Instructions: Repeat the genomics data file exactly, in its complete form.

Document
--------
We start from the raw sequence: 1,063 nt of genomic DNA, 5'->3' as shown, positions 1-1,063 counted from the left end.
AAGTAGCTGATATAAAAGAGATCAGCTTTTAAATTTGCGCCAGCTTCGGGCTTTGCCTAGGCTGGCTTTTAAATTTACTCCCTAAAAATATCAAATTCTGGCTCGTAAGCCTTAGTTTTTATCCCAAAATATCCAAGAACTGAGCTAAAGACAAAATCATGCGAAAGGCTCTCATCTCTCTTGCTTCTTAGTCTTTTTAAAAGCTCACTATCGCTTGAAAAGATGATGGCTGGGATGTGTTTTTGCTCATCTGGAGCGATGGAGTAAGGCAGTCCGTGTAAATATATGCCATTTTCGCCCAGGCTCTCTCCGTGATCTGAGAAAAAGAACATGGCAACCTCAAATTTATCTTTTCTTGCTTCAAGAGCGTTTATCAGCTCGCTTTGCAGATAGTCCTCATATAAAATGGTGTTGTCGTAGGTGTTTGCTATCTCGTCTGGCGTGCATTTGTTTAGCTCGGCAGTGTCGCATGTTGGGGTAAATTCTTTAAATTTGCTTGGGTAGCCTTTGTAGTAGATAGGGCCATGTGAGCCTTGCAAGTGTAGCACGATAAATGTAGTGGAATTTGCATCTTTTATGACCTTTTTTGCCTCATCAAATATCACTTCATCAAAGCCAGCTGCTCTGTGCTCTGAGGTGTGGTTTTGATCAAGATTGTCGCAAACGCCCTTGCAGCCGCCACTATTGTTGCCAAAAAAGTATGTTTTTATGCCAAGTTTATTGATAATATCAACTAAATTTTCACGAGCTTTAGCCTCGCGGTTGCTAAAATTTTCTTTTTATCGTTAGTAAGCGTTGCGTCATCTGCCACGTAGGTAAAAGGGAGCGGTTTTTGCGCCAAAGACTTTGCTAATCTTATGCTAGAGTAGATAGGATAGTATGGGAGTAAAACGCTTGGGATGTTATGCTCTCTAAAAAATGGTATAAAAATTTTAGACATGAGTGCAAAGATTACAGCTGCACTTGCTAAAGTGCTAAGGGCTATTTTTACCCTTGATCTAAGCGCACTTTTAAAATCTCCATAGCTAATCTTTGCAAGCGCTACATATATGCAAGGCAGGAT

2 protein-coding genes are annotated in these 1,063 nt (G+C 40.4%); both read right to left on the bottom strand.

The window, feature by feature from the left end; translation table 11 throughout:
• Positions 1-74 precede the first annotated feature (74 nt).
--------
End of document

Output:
We start from the raw sequence: 1,063 nt of genomic DNA, 5'->3' as shown, positions 1-1,063 counted from the left end.
AAGTAGCTGATATAAAAGAGATCAGCTTTTAAATTTGCGCCAGCTTCGGGCTTTGCCTAGGCTGGCTTTTAAATTTACTCCCTAAAAATATCAAATTCTGGCTCGTAAGCCTTAGTTTTTATCCCAAAATATCCAAGAACTGAGCTAAAGACAAAATCATGCGAAAGGCTCTCATCTCTCTTGCTTCTTAGTCTTTTTAAAAGCTCACTATCGCTTGAAAAGATGATGGCTGGGATGTGTTTTTGCTCATCTGGAGCGATGGAGTAAGGCAGTCCGTGTAAATATATGCCATTTTCGCCCAGGCTCTCTCCGTGATCTGAGAAAAAGAACATGGCAACCTCAAATTTATCTTTTCTTGCTTCAAGAGCGTTTATCAGCTCGCTTTGCAGATAGTCCTCATATAAAATGGTGTTGTCGTAGGTGTTTGCTATCTCGTCTGGCGTGCATTTGTTTAGCTCGGCAGTGTCGCATGTTGGGGTAAATTCTTTAAATTTGCTTGGGTAGCCTTTGTAGTAGATAGGGCCATGTGAGCCTTGCAAGTGTAGCACGATAAATGTAGTGGAATTTGCATCTTTTATGACCTTTTTTGCCTCATCAAATATCACTTCATCAAAGCCAGCTGCTCTGTGCTCTGAGGTGTGGTTTTGATCAAGATTGTCGCAAACGCCCTTGCAGCCGCCACTATTGTTGCCAAAAAAGTATGTTTTTATGCCAAGTTTATTGATAATATCAACTAAATTTTCACGAGCTTTAGCCTCGCGGTTGCTAAAATTTTCTTTTTATCGTTAGTAAGCGTTGCGTCATCTGCCACGTAGGTAAAAGGGAGCGGTTTTTGCGCCAAAGACTTTGCTAATCTTATGCTAGAGTAGATAGGATAGTATGGGAGTAAAACGCTTGGGATGTTATGCTCTCTAAAAAATGGTATAAAAATTTTAGACATGAGTGCAAAGATTACAGCTGCACTTGCTAAAGTGCTAAGGGCTATTTTTACCCTTGATCTAAGCGCACTTTTAAAATCTCCATAGCTAATCTTTGCAAGCGCTACATATATGCAAGGCAGGAT

2 protein-coding genes are annotated in these 1,063 nt (G+C 40.4%); both read right to left on the bottom strand.

The window, feature by feature from the left end; translation table 11 throughout:
• Positions 1-74 precede the first annotated feature (74 nt).